“Last year Johann Lamont also spent the summer in silence – and only emerged to launch her disastrous Cuts Commission which has done so much damage to her party’s position in the polls.
“Having spent another summer hiding from the public eye, the pressure is clearly on for her to produce something big as this summer draws to an end.
“If she cannot come up with something to lift her party out of its appalling position in the polls, the serious question mark over her leadership will only grow bigger.”
MEANWHILE, Lamont’s deputy, Labour MP Anas Sarwar, appears to have taken on the role of leading the party in Scotland. Sarwar spearheaded a recent attack on Labour for Independence after the group emerged to challenge Labour’s stance on Scottish independence.
The MP is also set to represent the No campaign in a planned televised debate on welfare to be shown by STV that will see him go head-to-head with SNP depute Nicola Sturgeon.
However Sarwar’s own commitment to the Union was called into question last month when it emerged his own father, former Glasgow Labour MP Mohammad Sarwar, had decided to quit the UK in favour of a high profile political position in his native Pakistan.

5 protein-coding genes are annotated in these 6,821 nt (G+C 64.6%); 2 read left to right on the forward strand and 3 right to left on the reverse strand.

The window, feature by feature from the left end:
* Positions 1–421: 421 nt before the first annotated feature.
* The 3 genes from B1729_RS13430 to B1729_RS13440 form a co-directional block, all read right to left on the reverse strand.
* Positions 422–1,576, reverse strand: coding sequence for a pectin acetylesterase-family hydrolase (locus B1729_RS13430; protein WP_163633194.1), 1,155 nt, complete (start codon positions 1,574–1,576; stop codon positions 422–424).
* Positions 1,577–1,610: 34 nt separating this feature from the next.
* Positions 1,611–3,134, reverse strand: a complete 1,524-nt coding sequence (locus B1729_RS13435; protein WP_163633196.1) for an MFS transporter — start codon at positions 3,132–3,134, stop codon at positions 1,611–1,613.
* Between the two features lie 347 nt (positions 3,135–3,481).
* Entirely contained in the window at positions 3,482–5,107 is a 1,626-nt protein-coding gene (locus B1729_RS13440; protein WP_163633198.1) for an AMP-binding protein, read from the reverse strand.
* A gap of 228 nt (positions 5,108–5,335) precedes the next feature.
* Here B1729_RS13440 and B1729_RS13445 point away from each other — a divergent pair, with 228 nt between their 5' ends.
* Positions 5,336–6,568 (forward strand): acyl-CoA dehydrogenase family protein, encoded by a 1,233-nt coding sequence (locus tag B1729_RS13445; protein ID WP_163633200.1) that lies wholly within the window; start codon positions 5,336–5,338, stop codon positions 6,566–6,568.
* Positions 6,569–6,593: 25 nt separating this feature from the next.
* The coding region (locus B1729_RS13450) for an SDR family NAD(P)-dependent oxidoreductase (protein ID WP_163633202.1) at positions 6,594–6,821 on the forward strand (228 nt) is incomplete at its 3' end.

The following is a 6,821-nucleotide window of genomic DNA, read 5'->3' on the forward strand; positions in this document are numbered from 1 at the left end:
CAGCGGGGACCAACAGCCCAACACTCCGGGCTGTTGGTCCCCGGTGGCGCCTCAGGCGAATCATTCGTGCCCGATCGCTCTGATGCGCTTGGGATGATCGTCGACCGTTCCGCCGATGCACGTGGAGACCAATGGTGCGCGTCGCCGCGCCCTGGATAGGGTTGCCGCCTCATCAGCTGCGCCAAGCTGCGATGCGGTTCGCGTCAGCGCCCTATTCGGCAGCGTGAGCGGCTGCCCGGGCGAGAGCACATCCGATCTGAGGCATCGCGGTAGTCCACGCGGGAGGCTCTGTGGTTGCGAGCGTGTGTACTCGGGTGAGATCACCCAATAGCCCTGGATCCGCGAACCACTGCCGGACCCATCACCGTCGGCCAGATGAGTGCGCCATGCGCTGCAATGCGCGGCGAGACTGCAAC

Anas Sarwar indicated he was “glad” with his father’s decision and said: “Usually it is the father that expresses pride in their son, but I’m glad to wish my father good luck as he takes up a new political challenge in Pakistan.”
Anas Sarwar, who was privately educated at Hutcheson Grammar school, ‘inherited’ his own Glasgow Govan seat from his father who had stepped down after representing the constituency for 13 years. The candidacy followed a failed attempt at entering Holyrood as a Labour list MSP.
In 2009 in an interview with the Guardian he described the Holyrood voting system as a “perfect system” and voiced his support for reform of the Westminster voting system. However he recently caused controversy by appearing to attack the Scottish electoral system and described the Scottish government as a “dictatorship”.